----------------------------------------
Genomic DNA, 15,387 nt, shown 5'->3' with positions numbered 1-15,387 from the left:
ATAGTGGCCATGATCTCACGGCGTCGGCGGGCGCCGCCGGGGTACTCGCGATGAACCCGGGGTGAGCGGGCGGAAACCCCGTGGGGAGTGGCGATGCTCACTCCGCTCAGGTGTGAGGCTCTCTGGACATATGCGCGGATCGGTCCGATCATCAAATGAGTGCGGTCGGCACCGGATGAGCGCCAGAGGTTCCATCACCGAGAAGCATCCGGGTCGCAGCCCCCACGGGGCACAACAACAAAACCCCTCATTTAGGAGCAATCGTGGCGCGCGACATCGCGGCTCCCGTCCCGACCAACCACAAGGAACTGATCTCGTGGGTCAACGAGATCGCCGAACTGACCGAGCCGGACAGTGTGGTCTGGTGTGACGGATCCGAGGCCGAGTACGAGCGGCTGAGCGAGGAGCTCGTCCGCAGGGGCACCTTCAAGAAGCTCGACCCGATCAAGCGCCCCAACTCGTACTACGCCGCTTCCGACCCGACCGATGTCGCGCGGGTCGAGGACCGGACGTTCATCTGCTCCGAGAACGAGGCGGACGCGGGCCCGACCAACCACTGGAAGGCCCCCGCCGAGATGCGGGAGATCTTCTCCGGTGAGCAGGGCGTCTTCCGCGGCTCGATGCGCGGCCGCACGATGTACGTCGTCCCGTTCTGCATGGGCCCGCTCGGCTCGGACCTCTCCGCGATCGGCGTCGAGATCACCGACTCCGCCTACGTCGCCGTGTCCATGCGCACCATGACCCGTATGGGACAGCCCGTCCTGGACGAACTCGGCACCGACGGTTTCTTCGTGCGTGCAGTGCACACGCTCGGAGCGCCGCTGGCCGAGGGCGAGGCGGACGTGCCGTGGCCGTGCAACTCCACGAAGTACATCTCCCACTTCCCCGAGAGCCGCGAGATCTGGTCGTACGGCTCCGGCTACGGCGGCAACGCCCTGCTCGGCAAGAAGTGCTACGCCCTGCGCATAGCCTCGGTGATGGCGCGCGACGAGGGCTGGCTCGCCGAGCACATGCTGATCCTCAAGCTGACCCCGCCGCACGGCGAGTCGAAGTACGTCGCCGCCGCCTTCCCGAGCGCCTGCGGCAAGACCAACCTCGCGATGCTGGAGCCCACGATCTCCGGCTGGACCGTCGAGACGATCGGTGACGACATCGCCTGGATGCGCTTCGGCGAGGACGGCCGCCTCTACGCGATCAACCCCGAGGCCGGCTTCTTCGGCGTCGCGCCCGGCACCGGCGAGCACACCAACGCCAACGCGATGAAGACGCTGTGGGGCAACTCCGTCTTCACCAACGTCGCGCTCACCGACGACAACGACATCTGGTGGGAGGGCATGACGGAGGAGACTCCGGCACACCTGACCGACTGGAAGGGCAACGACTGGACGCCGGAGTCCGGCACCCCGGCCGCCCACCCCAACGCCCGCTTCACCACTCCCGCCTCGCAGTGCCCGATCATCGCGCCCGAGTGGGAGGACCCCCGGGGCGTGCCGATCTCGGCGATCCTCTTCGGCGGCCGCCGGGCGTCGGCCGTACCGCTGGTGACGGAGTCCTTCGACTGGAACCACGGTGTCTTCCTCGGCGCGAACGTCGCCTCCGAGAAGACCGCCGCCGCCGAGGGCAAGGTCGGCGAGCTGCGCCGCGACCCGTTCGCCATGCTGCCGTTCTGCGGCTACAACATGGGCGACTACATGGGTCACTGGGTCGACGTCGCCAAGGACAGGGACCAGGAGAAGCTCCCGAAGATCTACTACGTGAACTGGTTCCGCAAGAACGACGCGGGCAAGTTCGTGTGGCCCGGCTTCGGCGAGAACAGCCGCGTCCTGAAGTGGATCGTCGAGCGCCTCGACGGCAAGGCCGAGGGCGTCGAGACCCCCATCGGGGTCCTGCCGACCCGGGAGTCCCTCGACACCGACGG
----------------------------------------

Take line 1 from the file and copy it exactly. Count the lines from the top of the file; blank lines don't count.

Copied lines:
Genomic DNA, 15,387 nt, shown 5'->3' with positions numbered 1-15,387 from the left: